Awareness is the body of meditation, as is taught. Whatever arises is fresh. This intrinsic awareness is the the essence of realization. To this meditator who rests simply without altering it, grant you blessings so that all meditation and contemplation practice is free from conceptual involvement.

The essence of thought is Dharmakaya, the all-pervasive nature. And it is taught that it is nothing whatsoever, but everything arises from it. To the meditator who arises in the unceasing play of mind, grant your blessings that I may realize the inseparability of samsara and nirvana.

You who embody the gross and subtle channels, all the dakas and dakinis, all the Root and Lineage Lamas, as well as the Three Jewels, Karmapa, Kalu Yangste Rimpoche, and Lama Tashi Dundrup and many other lamas we implore you to bestow upon us the wisdom of bliss and emptiness.

Through all my births may I not be separated from the perfect lama and so enjoy the splendour of the dharma. Perfecting the paths and bhumis, may I speedily attain the state of Vajradhara, our own true nature.


Om muni muni mahamuni Shakyamuni svaha


I vow that my body shall shine as beams of primordial, jewelled light through this infinite and boundless world, showering on all beings, releasing them from all resistance to anything that creates separation.

I vow to honour the Earth Protectors and their capacity for healing.

I vow that I shall not covet or own Primordial Power as a cure for my fear. Instead, I enter the charnel grounds willingly and with humility - as Ryokan the poet - and find security in the Primordial Flow.

Om muni muni mahamuni Shakyamuni svaha

Om muni muni mahamuni Shakyamuni svaha

In making the Earth Witness mudra, I honour the Ground, bring Heaven to Earth, and commit myself to a Mandala of the Unshakeable King. The Unshakeable King in turn lives in Medicine Buddha’s realm. When I honour one, I honour both.

This Unshakeable King is part of the Mandala of the Medicine Buddha.Heaven and Earth that honours and includes the the subterranean. shine as beams of brilliant light on this infinite and boundless world, showering on all beings, releasing them from all forms of separation that harm their health and wholeness.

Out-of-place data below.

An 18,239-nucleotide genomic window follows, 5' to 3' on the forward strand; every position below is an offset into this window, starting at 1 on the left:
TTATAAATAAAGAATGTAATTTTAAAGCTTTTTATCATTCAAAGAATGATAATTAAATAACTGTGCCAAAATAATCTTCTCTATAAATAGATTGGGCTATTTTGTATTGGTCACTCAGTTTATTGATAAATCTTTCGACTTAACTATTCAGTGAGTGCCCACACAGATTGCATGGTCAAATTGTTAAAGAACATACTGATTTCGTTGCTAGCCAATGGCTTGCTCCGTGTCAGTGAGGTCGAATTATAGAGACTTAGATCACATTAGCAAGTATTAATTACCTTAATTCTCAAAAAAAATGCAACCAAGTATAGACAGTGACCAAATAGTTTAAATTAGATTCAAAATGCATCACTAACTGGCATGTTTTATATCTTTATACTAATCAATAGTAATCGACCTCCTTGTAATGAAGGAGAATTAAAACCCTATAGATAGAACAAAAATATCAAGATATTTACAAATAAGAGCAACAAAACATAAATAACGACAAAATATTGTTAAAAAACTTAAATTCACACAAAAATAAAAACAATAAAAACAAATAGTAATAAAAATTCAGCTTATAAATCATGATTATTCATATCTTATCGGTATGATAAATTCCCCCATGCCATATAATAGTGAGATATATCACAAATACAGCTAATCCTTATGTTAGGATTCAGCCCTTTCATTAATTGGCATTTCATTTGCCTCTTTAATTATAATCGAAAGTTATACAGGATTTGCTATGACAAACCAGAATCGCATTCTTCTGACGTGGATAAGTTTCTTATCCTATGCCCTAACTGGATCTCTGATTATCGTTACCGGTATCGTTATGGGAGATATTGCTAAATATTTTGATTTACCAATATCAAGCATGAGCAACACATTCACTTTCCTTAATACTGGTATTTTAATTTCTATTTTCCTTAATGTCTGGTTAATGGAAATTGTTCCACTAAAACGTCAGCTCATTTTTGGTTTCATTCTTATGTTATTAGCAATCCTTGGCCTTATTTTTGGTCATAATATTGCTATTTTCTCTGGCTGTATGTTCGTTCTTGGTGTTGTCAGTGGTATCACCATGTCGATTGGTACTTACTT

The nāga king Varuna with his retinue, who completely dispels the darkness under the earth with the light of the blazing gem on his hood, I praise and honour you. 

Tenma, the Goddess of the Earth, & Lagpa Chenpo, the Preserver of the Earth. All the Earth Protectors who sustain the harmony of this world I praise & honour you.

Azazes, the Angel in depths of the Earth, I praise and honour you.  






+ Netttle


+ Panex Ginseng


+ Reishi


+ Rhodiola


+ Ashwaganda


+ Ho Shu Wu


+ Artimesia



Medicine Buddha sits on a lapis throne in a crystal palace. Surrounding this is a garden full of the sweet smelling medicinal plants and incenses. Also - peacocks, ducks, parrots, elephant and bears. The Medicine Buddha also sits in the Medicine Paradise Tanatuk, on Mount Meru at the center of the universe. It is covered by a jungle of medicinal plants.

In the east there is the mountain Ponadan where there’s a forest full of mybobalan. This is the great medicine that can be used for all disease.  


 Malaya: The Western Mountain

On this mountain grows plants that bring good luck and happiness to people and support the five organs (heart, liver, stomach, spleen, kidneys)

On the rocky parts of the mountain, there are five kinds of minerals i.e.: gold, silver, copper, iron and lead.

And five kinds of quartz.

In the north lies the mountain Gangchen.

There are all kinds of medical plants that are useful for hot diseases. The famous plants are that of camphor, uloewoods, white sandalwood and gentian 


Bekche: The Southern Mountain

In the south stands the mountain Bekche (Begs - byed). All medicine plants useful for cold diseases are abundant they are with hot power. Among them are red sandalwood, and long pepper. They have sour and salty tastes and possess hot properties. All these plants can normalize the imbalance of cold. 

First mentioned are Brahma and Indra, who are two among the ten

protectors of the ten directions; and then the four great kings; the twelve

yaksha generals or chieftains, together with their retinues; and then finally

all of the holders of the knowledge of medicine and those who have mastered

medicine, who here are referred to as vidyadaras and rishis of medicine,

both those living in the realms of the gods and those living in the

realms of humans. In short, one pays homage to and praises all of the deities

of this mandala of ambrosial medicine.


eight great bodhisattvas who exemplify the

mahayana sangha (Chenrezi, Vajrapani, etc)

sixteen boddhissatvas: the dharma itself, visually represented in the mandala by the sutras

and commentaries but also understood as being the essence of the path.

(these are the seven other medicine buddhas,